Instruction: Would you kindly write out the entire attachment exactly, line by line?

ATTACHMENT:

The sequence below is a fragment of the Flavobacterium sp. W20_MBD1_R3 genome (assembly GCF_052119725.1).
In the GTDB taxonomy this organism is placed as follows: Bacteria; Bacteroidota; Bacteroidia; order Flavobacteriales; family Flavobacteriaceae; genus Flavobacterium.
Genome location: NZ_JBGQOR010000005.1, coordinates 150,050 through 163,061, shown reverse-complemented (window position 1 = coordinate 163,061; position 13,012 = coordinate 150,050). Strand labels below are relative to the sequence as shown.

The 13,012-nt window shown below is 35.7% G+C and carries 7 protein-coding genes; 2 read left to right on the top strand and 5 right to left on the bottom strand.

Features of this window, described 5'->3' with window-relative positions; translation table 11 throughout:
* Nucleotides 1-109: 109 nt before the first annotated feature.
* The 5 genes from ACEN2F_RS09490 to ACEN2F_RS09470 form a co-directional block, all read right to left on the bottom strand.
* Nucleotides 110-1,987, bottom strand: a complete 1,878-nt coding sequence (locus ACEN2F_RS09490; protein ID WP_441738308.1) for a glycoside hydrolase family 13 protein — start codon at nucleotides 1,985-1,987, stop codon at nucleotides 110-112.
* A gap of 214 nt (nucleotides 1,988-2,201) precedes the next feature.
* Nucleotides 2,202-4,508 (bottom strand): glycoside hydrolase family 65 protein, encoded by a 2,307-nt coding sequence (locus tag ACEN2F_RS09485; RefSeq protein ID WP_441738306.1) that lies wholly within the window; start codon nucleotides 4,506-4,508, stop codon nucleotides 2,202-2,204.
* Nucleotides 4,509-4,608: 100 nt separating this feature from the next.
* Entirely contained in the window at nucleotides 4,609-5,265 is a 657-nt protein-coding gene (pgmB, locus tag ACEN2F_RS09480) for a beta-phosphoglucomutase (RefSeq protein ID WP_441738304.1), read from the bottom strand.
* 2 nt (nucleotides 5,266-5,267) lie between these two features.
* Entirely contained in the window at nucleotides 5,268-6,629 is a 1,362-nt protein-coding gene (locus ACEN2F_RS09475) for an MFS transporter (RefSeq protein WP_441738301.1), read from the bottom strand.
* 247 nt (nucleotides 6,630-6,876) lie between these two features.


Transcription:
The sequence below is a fragment of the Flavobacterium sp. W20_MBD1_R3 genome (assembly GCF_052119725.1).
In the GTDB taxonomy this organism is placed as follows: Bacteria; Bacteroidota; Bacteroidia; order Flavobacteriales; family Flavobacteriaceae; genus Flavobacterium.
Genome location: NZ_JBGQOR010000005.1, coordinates 150,050 through 163,061, shown reverse-complemented (window position 1 = coordinate 163,061; position 13,012 = coordinate 150,050). Strand labels below are relative to the sequence as shown.

The 13,012-nt window shown below is 35.7% G+C and carries 7 protein-coding genes; 2 read left to right on the top strand and 5 right to left on the bottom strand.

Features of this window, described 5'->3' with window-relative positions; translation table 11 throughout:
* Nucleotides 1-109: 109 nt before the first annotated feature.
* The 5 genes from ACEN2F_RS09490 to ACEN2F_RS09470 form a co-directional block, all read right to left on the bottom strand.
* Nucleotides 110-1,987, bottom strand: a complete 1,878-nt coding sequence (locus ACEN2F_RS09490; protein ID WP_441738308.1) for a glycoside hydrolase family 13 protein — start codon at nucleotides 1,985-1,987, stop codon at nucleotides 110-112.
* A gap of 214 nt (nucleotides 1,988-2,201) precedes the next feature.
* Nucleotides 2,202-4,508 (bottom strand): glycoside hydrolase family 65 protein, encoded by a 2,307-nt coding sequence (locus tag ACEN2F_RS09485; RefSeq protein ID WP_441738306.1) that lies wholly within the window; start codon nucleotides 4,506-4,508, stop codon nucleotides 2,202-2,204.
* Nucleotides 4,509-4,608: 100 nt separating this feature from the next.
* Entirely contained in the window at nucleotides 4,609-5,265 is a 657-nt protein-coding gene (pgmB, locus tag ACEN2F_RS09480) for a beta-phosphoglucomutase (RefSeq protein ID WP_441738304.1), read from the bottom strand.
* 2 nt (nucleotides 5,266-5,267) lie between these two features.
* Entirely contained in the window at nucleotides 5,268-6,629 is a 1,362-nt protein-coding gene (locus ACEN2F_RS09475) for an MFS transporter (RefSeq protein WP_441738301.1), read from the bottom strand.
* 247 nt (nucleotides 6,630-6,876) lie between these two features.